Levona J. Johnson ◽  
Laura H. Schopp ◽  
Firdouza Waggie ◽  
José M. Frantz

Background: Community health workers (CHWs) are change agents expected to assist in decreasing the global burden of disease in the communities they serve. However, they themselves have health risk behaviours, which predispose them to non-communicable diseases and thus need to be empowered to make better health choices. There is a gap in literature detailing the challenges faced by CHWs in addressing their own health risk behaviours.Aim: This study aimed to explore the challenges experienced by CHWs in carrying out their daily duties and the motivating factors to join a self-management programme.Setting: The study was conducted in a low socio-economic urban area of the Western Cape, South Africa.Methods: This study used a qualitative exploratory design using in-depth interviews to obtain rich data about the personal and professional challenges that CHWs experience on a daily basis.Results: Five themes emerged with regard to professional challenges (social conditions, mental health of patients, work environment, patient adherence and communication). This cadre identified ineffective self-management as a personal challenge and two themes emerged as motivation for participating in a self-management programme: empowerment and widening perspective.Conclusion: The challenges raised by the CHWs have a direct impact on their role in communities. This study therefore highlights an urgent need for policymakers and leaders who plan training programmes to take intentional strategic action to address their health challenges and to consider utilising a self-management intervention model to improve their overall health status.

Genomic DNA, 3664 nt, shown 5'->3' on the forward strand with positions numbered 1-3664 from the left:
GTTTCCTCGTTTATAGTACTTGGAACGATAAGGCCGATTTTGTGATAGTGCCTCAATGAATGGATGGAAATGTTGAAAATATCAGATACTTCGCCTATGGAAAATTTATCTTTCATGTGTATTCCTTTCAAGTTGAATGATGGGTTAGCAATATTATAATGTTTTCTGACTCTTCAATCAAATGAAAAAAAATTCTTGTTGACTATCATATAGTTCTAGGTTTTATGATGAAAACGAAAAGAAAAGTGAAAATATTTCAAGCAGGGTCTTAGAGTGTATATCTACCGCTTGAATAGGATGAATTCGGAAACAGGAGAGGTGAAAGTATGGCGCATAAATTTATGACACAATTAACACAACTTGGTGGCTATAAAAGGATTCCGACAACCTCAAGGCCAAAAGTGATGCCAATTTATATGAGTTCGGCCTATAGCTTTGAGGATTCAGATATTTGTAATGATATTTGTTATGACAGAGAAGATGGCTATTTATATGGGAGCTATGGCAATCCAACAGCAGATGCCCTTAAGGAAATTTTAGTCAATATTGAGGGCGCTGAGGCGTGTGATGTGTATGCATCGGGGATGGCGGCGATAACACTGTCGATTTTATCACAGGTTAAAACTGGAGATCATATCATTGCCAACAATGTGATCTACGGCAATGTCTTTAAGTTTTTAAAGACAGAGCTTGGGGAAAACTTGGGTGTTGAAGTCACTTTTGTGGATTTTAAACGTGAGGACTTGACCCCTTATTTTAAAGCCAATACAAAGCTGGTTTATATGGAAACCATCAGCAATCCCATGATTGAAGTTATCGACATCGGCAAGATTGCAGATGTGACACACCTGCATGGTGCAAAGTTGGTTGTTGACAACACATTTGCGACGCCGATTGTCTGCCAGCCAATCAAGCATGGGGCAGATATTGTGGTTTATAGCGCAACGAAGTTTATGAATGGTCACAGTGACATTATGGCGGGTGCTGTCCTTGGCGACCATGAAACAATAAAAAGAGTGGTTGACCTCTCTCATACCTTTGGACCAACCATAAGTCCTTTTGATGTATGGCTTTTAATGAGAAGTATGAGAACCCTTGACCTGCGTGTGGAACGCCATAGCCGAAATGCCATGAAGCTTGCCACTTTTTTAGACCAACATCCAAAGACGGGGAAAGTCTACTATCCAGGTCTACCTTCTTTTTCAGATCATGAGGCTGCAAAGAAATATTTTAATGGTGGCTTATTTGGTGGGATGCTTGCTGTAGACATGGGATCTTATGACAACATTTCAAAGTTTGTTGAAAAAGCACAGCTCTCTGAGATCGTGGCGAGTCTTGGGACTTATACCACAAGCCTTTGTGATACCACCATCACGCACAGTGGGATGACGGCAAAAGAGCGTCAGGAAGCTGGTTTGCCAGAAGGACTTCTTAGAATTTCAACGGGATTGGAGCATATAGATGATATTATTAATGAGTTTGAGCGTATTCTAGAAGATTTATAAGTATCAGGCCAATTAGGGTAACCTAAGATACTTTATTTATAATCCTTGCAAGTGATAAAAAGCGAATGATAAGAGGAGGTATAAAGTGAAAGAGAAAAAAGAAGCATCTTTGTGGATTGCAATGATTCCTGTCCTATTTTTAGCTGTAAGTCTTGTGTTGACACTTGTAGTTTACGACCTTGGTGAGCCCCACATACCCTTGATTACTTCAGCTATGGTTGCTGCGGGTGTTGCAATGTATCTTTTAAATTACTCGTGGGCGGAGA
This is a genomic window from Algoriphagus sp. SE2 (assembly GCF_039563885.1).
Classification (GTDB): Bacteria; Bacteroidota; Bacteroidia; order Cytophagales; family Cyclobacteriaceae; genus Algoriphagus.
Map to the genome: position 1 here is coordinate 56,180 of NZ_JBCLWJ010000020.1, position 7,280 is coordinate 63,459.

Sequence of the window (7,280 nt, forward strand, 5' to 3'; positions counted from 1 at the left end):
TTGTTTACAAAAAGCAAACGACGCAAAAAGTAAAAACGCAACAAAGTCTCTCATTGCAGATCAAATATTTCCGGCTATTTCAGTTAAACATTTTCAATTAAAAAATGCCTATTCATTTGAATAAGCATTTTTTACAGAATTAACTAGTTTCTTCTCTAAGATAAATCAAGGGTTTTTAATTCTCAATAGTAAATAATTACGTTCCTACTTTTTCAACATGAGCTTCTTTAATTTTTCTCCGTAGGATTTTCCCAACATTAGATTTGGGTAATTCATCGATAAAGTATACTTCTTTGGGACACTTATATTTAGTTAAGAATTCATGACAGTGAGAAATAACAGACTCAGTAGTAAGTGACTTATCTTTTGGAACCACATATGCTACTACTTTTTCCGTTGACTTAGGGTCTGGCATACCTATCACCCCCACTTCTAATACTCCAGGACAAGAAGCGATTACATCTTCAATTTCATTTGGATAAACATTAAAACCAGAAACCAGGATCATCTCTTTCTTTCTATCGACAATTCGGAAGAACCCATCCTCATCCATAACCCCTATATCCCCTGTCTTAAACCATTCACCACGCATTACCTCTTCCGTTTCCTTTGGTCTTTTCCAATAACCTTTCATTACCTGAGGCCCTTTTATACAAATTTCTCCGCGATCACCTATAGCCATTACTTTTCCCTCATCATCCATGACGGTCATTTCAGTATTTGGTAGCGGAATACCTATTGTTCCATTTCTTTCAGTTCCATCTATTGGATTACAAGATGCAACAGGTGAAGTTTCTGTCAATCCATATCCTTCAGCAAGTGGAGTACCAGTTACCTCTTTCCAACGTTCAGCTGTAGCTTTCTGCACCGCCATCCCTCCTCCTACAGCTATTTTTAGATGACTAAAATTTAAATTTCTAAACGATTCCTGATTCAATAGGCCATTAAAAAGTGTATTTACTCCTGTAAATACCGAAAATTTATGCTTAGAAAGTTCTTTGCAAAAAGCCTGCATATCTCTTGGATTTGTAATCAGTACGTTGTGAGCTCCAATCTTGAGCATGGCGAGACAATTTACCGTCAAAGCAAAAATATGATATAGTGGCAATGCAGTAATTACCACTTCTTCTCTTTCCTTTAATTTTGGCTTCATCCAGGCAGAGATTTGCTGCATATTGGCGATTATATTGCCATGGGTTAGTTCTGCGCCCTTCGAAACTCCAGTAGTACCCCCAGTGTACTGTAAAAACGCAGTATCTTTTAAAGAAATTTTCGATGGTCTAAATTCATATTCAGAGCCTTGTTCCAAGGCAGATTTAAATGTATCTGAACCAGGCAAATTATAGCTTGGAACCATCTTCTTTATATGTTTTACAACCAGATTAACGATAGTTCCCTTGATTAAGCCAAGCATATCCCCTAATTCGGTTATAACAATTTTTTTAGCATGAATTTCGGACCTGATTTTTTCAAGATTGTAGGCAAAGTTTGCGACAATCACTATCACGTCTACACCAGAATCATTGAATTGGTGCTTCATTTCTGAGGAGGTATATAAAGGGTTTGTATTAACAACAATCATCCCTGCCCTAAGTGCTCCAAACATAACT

2022 ◽  
Masudah Paleker ◽  
Mary-Ann Davies ◽  
Peter Raubenheimer ◽  
Jonathan Naude ◽  
Andrew Boulle ◽  

Fewer COVID-19 deaths have been reported in this fourth wave, with clinicians reporting less admissions due to severe COVID-19 pneumonia when compared to previous waves. We therefore aimed to rapidly compare the profile of deaths in wave 4 with wave 3 using routinely collected data on admissions to public sector hospitals in the Western Cape province of South Africa. Findings show that there have been fewer COVID-19 pneumonia deaths in the Omicron-driven fourth wave compared to the third wave, which confirms anecdotal reports and lower bulk oxygen consumption by hospitals in the province.

2022 ◽  
Mary-Ann Davies ◽  
Reshma Kassanjee ◽  
Petro Rousseau ◽  
Erna Morden ◽  
Leigh Johnson ◽  

Objectives: We aimed to compare COVID-19 outcomes in the Omicron-driven fourth wave with prior waves in the Western Cape, the contribution of undiagnosed prior infection to differences in outcomes in a context of high seroprevalence due to prior infection, and whether protection against severe disease conferred by prior infection and/or vaccination was maintained. Methods: In this cohort study, we included public sector patients aged ≥20 years with a laboratory confirmed COVID-19 diagnosis between 14 November-11 December 2021 (wave four) and equivalent prior wave periods. We compared the risk between waves of the following outcomes using Cox regression: death, severe hospitalization or death and any hospitalization or death (all ≤14 days after diagnosis) adjusted for age, sex, comorbidities, geography, vaccination and prior infection. Results: We included 5,144 patients from wave four and 11,609 from prior waves. Risk of all outcomes was lower in wave four compared to the Delta-driven wave three (adjusted Hazard Ratio (aHR) [95% confidence interval (CI)] for death 0.27 [0.19; 0.38]. Risk reduction was lower when adjusting for vaccination and prior diagnosed infection (aHR:0.41, 95% CI: 0.29; 0.59) and reduced further when accounting for unascertained prior infections (aHR: 0.72). Vaccine protection was maintained in wave four (aHR for outcome of death: 0.24; 95% CI: 0.10; 0.58). Conclusions: In the Omicron-driven wave, severe COVID-19 outcomes were reduced mostly due to protection conferred by prior infection and/or vaccination, but intrinsically reduced virulence may account for an approximately 25% reduced risk of severe hospitalization or death compared to Delta.

Atmosphere ◽  
2022 ◽  
Vol 13 (1) ◽  
pp. 111